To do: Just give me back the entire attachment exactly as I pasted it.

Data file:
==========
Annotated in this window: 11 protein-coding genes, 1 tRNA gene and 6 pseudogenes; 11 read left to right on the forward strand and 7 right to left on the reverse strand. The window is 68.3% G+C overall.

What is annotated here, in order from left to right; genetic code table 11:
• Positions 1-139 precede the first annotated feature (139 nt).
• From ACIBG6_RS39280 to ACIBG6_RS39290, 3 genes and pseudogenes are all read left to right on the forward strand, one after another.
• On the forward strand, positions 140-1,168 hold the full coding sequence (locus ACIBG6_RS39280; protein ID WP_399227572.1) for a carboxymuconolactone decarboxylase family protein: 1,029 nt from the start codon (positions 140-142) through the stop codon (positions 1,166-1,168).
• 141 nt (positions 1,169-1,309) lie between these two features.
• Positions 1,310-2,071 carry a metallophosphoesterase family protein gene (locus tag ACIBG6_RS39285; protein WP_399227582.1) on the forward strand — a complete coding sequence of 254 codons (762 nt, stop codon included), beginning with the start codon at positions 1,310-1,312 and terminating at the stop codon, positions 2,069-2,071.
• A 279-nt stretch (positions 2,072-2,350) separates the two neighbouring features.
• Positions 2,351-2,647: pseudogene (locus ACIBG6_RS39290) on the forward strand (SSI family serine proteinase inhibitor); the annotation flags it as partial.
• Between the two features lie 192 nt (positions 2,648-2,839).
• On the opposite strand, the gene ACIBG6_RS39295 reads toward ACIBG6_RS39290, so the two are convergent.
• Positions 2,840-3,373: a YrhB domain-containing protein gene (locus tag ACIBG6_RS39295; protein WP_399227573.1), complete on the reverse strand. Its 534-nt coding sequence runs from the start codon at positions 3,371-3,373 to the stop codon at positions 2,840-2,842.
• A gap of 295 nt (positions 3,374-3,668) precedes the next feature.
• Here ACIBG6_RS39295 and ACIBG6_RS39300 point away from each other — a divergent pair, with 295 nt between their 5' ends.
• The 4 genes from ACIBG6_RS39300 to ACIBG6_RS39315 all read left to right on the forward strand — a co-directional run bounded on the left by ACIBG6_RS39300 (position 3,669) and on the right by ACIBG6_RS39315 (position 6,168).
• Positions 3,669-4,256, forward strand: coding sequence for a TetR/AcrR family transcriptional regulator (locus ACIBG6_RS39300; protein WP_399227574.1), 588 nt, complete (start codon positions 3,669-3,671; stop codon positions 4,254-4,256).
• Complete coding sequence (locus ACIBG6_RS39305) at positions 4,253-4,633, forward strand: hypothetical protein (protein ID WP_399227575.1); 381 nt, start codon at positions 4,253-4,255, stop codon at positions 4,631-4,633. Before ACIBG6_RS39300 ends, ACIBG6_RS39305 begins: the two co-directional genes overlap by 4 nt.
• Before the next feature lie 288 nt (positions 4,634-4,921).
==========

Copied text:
Annotated in this window: 11 protein-coding genes, 1 tRNA gene and 6 pseudogenes; 11 read left to right on the forward strand and 7 right to left on the reverse strand. The window is 68.3% G+C overall.

What is annotated here, in order from left to right; genetic code table 11:
• Positions 1-139 precede the first annotated feature (139 nt).
• From ACIBG6_RS39280 to ACIBG6_RS39290, 3 genes and pseudogenes are all read left to right on the forward strand, one after another.
• On the forward strand, positions 140-1,168 hold the full coding sequence (locus ACIBG6_RS39280; protein ID WP_399227572.1) for a carboxymuconolactone decarboxylase family protein: 1,029 nt from the start codon (positions 140-142) through the stop codon (positions 1,166-1,168).
• 141 nt (positions 1,169-1,309) lie between these two features.
• Positions 1,310-2,071 carry a metallophosphoesterase family protein gene (locus tag ACIBG6_RS39285; protein WP_399227582.1) on the forward strand — a complete coding sequence of 254 codons (762 nt, stop codon included), beginning with the start codon at positions 1,310-1,312 and terminating at the stop codon, positions 2,069-2,071.
• A 279-nt stretch (positions 2,072-2,350) separates the two neighbouring features.
• Positions 2,351-2,647: pseudogene (locus ACIBG6_RS39290) on the forward strand (SSI family serine proteinase inhibitor); the annotation flags it as partial.
• Between the two features lie 192 nt (positions 2,648-2,839).
• On the opposite strand, the gene ACIBG6_RS39295 reads toward ACIBG6_RS39290, so the two are convergent.
• Positions 2,840-3,373: a YrhB domain-containing protein gene (locus tag ACIBG6_RS39295; protein WP_399227573.1), complete on the reverse strand. Its 534-nt coding sequence runs from the start codon at positions 3,371-3,373 to the stop codon at positions 2,840-2,842.
• A gap of 295 nt (positions 3,374-3,668) precedes the next feature.
• Here ACIBG6_RS39295 and ACIBG6_RS39300 point away from each other — a divergent pair, with 295 nt between their 5' ends.
• The 4 genes from ACIBG6_RS39300 to ACIBG6_RS39315 all read left to right on the forward strand — a co-directional run bounded on the left by ACIBG6_RS39300 (position 3,669) and on the right by ACIBG6_RS39315 (position 6,168).
• Positions 3,669-4,256, forward strand: coding sequence for a TetR/AcrR family transcriptional regulator (locus ACIBG6_RS39300; protein WP_399227574.1), 588 nt, complete (start codon positions 3,669-3,671; stop codon positions 4,254-4,256).
• Complete coding sequence (locus ACIBG6_RS39305) at positions 4,253-4,633, forward strand: hypothetical protein (protein ID WP_399227575.1); 381 nt, start codon at positions 4,253-4,255, stop codon at positions 4,631-4,633. Before ACIBG6_RS39300 ends, ACIBG6_RS39305 begins: the two co-directional genes overlap by 4 nt.
• Before the next feature lie 288 nt (positions 4,634-4,921).